Revolutionary though this sounds, it’s entirely consistent with the values expressed in the Declaration of Independence.

Although… that’s what’s odd about it being included here. The Declaration is a statement of revolution, and of ideals. The Constitution is a codification of laws intended to support those ideals. One seeks higher truths, the other provides a scaffold for technicalities. 

The Declaration proclaims that “all men are created equal” and “endowed by their creator with certain unalienable rights.” The Constitution explains that “No Person shall be a Representative who shall not have attained to the Age of twenty five Years... and who shall not, when elected, be an Inhabitant of that State in which he shall be chosen.”

The Declaration insists that we rely on “the protection of divine Providence” and “mutually pledge to each other our Lives, our Fortunes and our sacred Honor.” The Constitution explains that “In all Cases affecting Ambassadors, other public Ministers and Consuls, and those in which a State shall be Party, the supreme Court shall have original Jurisdiction.”

Both are necessary, and they’re more or less consistent with one another. But they’re quite different. 

Section II-2: Inherent rights.

All persons have the inherent right to life, liberty, the pursuit of happiness, and the enjoyment of the gains of their own industry.

Hmmm… more Declarationing. But look at that last bit – “the enjoyment of the gains of their own industry.”

Hamilton MusicalThat’s perfectly consistent with American ideals. Jefferson may have changed “life, liberty, and property” to “life, liberty, and the pursuit of happiness,” but the original phrase is used often enough elsewhere to leave little doubt regarding intent.

It’s just a funny clarification – the right to the fruits of your own labor, essentially. If I didn’t know better, I’d think it was an statement against Jim Crow laws and such, still common throughout the South at the time and codified in Oklahoma as soon as the first Legislature could find their desks. 

But I do know better. It’s not.

It’s probably intended as a protection of workers’ rights, given the times and priorities of those putting the document together. A common complaint of labor unions – still relatively new on the scene – was that the folks doing all the work were being consumed by the system, while factory owners and investors were living lives of conspicuous ease, built upon their breaking backs. 

Still, it’s phrased in such a way you’d never mistake it for a line from Marx, would you? 

Section II-11: Officers - Personal attention to duties - Intoxication.

Every person elected or appointed to any office or employment of trust or profit under the laws of the State, or under any ordinance of any municipality thereof, shall give personal attention to the duties of the office to which he is elected or appointed. Drunkenness and the excessive use of intoxicating liquors while in office shall constitute sufficient cause for impeachment or removal therefrom.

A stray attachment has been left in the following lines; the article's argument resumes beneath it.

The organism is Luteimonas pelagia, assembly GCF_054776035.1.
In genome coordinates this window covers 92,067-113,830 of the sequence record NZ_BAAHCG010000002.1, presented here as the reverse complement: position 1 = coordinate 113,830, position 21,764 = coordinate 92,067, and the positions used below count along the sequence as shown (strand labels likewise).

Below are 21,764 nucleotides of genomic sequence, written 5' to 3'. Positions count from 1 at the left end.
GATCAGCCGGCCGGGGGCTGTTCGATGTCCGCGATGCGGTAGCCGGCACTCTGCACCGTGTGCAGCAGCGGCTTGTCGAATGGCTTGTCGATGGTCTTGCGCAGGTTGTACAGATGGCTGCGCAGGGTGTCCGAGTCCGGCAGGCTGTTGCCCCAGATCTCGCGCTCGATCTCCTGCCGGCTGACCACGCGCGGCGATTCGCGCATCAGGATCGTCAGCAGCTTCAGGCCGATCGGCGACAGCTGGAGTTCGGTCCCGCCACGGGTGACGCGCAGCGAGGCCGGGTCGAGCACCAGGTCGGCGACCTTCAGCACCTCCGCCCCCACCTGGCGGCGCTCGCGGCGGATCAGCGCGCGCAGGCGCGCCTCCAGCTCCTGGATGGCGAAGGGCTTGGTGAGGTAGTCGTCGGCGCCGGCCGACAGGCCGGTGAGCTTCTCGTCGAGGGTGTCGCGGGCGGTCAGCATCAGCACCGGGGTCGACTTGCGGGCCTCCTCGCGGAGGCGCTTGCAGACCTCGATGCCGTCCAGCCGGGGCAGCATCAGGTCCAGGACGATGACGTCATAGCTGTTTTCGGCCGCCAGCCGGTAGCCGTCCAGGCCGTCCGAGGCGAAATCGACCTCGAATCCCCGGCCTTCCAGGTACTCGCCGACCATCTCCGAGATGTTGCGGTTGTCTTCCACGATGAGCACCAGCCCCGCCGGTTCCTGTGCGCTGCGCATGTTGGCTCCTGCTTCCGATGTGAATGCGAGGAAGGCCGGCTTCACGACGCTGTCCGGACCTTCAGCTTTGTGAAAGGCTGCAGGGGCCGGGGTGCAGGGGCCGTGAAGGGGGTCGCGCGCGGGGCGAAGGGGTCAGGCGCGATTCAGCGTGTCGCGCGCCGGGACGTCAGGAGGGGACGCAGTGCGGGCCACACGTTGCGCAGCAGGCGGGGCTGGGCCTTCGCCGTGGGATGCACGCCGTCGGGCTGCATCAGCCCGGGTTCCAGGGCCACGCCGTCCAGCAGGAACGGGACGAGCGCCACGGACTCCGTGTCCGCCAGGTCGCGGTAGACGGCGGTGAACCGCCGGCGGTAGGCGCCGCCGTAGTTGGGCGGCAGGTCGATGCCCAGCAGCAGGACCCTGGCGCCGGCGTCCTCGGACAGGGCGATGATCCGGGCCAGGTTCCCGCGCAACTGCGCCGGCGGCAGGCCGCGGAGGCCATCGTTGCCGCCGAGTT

No comment. *cough*Doerflinger*cough*

Most of the rest echo rights already guaranteed on a national level. While the process of gradually applying the Bill of Rights and subsequent protections to the states via the 14th Amendment had certainly begun, it was by no means complete. In 1906, it was perfectly appropriate for the state to guarantee those rights locally. 

There are a few which deserve further attention, however. 

Section II-26: Bearing arms - Carrying weapons.

The right of a citizen to keep and bear arms in defense of his home, person, or property, or in aid of the civil power, when thereunto legally summoned, shall never be prohibited; but nothing herein contained shall prevent the Legislature from regulating the carrying of weapons.

Section II-28: Corporate records, books and files.

The records, books, and files of all corporations shall be, at all times, liable and subject to the full visitorial and inquisitorial powers of the State, notwithstanding the immunities and privileges in this Bill of Rights secured to the persons, inhabitants, and citizens thereof.

I think that’s about – 

Teacher At Board

Oh. Yeah. Um… there is ONE more.

Section II-5: Public money or property - Use for sectarian purposes.

No public money or property shall ever be appropriated, applied, donated, or used, directly or indirectly, for the use, benefit, or support of any sect, church, denomination, or system of religion, or for the use, benefit, or support of any priest, preacher, minister, or other religious teacher or dignitary, or sectarian institution as such.

We’re gonna need extra time for that one.

RELATED LINK: The Oklahoma Constitution (Part One)

RELATED LINK: The Oklahoma Constitution (Part Three)

RELATED LINK: The Oklahoma Constitution (Part Four)

RELATED LINK: The Blaine Game (Updated)